Submitted to: Microbial Pathogenesis
Publication Type: Peer Reviewed Journal
Publication Acceptance Date: 8/22/1996
Publication Date: N/A
Citation: N/A Interpretive Summary: Diarrhea in weaned pigs is of major economic importance to the swine industry. Bacteria called Escherichia coli produce toxins that cause diarrhea in weaned pigs. In order to cause disease, these bacteria use structures called fimbriae to bind to the surface of the small intestine. Vaccines directed against fimbriae can prevent bacterial binding and disease. Fimbriae called 2134P facilitate binding by some of the E. coli that cause diarrhea in weaned pigs. 2134P fimbriae are very similar to F107 fimbriae associated with E. coli that produce different toxins and cause edema disease, another disease in weaned pigs. This study describes important differences in how 2134P and F107 fimbriae are identified and shows that 2134P-producing E. coli bind better to pig intestinal cells than do F107-producing E. coli. Recognition of these differences will facilitate development of diagnostic methods and vaccines to prevent economic losses due to diarrhea and edema disease in postweaning pigs. The beneficiaries of this research will be the pork producers and the consumers.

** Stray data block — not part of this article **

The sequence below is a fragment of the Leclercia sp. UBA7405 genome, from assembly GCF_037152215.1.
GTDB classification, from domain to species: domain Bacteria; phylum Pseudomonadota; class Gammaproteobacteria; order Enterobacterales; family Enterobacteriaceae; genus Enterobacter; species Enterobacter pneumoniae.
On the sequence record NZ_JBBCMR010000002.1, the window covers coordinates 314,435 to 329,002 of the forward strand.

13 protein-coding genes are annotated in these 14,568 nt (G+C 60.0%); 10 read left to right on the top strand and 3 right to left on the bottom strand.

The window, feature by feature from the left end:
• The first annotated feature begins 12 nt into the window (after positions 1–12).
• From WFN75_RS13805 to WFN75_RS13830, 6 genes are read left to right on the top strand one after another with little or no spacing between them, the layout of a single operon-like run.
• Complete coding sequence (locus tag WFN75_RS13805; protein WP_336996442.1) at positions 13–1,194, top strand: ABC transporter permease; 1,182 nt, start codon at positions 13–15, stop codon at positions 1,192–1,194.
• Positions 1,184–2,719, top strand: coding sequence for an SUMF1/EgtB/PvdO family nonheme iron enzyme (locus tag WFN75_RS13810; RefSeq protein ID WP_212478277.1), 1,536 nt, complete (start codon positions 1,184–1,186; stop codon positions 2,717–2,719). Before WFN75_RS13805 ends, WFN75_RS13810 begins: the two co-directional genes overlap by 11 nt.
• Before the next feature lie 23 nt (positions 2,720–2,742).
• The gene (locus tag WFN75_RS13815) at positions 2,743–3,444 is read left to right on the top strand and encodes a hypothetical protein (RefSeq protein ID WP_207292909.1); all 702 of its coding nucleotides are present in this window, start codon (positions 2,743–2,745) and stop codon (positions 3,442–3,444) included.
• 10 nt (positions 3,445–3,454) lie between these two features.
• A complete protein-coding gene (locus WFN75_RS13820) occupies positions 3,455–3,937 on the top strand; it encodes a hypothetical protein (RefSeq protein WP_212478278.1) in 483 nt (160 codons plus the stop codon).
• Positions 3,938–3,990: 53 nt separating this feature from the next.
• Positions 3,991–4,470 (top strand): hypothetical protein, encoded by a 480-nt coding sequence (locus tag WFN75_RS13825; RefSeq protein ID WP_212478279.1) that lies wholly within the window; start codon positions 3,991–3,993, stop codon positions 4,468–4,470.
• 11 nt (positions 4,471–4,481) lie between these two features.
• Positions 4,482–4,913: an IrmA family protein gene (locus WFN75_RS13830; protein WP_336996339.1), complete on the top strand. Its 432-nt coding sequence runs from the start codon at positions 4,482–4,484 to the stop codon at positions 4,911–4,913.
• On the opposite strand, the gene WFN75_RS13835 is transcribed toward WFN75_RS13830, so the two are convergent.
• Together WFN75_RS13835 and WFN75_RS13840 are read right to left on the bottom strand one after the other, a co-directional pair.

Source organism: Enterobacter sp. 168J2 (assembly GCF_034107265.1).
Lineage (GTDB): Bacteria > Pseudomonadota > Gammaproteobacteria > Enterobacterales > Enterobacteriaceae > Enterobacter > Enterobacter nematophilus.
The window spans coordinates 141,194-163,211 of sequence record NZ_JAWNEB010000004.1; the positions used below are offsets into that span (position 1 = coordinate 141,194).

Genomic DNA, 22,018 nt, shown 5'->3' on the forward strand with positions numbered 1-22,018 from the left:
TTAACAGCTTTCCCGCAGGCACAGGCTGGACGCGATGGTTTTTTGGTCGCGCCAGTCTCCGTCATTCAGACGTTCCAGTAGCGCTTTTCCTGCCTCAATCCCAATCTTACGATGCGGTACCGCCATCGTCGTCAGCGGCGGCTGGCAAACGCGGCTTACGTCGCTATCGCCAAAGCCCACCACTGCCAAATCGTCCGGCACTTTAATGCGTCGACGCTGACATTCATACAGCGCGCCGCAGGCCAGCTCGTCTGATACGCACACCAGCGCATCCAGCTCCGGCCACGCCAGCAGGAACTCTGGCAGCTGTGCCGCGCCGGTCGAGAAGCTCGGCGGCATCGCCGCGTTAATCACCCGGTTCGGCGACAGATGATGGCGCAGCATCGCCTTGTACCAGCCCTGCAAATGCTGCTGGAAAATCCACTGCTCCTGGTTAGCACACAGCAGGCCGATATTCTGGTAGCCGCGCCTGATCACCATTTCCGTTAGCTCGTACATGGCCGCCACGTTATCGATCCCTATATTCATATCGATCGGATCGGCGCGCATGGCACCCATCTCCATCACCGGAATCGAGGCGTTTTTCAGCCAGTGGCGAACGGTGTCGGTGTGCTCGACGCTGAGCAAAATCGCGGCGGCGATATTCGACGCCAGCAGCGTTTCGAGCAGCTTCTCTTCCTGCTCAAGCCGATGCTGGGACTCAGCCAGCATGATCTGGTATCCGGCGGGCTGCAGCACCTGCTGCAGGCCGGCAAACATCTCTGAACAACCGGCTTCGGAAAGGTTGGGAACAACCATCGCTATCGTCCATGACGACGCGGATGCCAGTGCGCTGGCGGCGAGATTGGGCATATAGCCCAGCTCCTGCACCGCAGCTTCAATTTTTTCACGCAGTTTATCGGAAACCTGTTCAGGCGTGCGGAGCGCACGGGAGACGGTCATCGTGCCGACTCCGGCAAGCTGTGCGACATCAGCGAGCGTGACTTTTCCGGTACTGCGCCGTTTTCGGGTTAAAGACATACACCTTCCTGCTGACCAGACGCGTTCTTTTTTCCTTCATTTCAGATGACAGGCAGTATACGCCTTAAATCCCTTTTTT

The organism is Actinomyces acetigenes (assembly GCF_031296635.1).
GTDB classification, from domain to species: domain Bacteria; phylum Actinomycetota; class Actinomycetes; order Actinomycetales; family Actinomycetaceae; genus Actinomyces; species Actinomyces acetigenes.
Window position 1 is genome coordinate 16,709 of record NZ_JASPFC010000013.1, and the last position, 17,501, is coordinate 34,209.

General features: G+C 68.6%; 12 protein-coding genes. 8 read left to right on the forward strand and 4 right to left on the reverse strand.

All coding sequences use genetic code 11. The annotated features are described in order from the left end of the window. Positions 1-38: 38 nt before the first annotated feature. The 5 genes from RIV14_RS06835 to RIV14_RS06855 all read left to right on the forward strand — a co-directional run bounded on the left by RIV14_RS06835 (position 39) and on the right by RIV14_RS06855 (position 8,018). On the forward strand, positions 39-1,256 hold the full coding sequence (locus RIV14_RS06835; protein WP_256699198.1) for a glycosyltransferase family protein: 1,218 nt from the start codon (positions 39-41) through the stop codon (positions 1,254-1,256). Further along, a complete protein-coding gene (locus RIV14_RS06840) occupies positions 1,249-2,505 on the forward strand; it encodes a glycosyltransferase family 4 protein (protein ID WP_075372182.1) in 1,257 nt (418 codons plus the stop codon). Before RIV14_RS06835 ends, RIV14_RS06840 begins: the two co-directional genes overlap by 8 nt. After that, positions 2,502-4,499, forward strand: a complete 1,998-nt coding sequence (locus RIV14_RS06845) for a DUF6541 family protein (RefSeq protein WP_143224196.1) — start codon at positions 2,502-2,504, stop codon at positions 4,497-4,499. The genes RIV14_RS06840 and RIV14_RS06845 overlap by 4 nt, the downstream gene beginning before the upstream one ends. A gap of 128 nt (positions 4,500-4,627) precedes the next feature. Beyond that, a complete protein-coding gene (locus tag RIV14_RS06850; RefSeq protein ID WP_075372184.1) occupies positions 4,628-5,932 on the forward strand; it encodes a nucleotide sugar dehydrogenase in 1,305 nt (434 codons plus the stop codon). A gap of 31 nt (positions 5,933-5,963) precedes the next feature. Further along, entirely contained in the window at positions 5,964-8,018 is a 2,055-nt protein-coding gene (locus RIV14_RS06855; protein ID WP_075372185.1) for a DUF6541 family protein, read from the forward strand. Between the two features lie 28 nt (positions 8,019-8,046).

Technical Abstract: Comparative adhesion and antigen expression studies were made on enterotoxigenic (ETEC) and verotoxigenic E. coli (ETEC and VTEC) strains isolated from cases of porcine postweaning diarrhea or oedema disease. F107(F18ab) fimbria - monitored by electron microscopy, by polyclonal and monoclonal antibodies - were detected on VTEC strains and were less expressed than 2134P(18ac) fimbriae that were detected mostly on ETEC strains. F18 genes - monitored by PCR - were detectable in all strains. In vivo adhesion - tested in ligated ileal loops of weaned pigs - was only demonstrated for ETEC strains (F-18ac+) while VTEC strains (F18ab+) did not adhere or adhered weakly. In vitro adhesion was demonstrated to ileal brush borders of weaned pigs for the ETEC strains but it was absent or weak for the VTEC strains except for the F107 reference E. coli. Neither ETEC strains nor F107 reference VTEC strain adhered to brush borders of newborn pigs in vitro. It is concluded that antigenic variants of F18 fimbriae F107(F18ab) and 2134P(F18ac) are biologically distinct: F18ab fimbriae being less expressed in vitro and in vivo and linked with the production of SLT-IIv, while F18ac is more expressed in vitro and in vivo and most often linked with enterotoxin (STa, STb) production. Receptors for K88(F4) and F18 seemed to be different.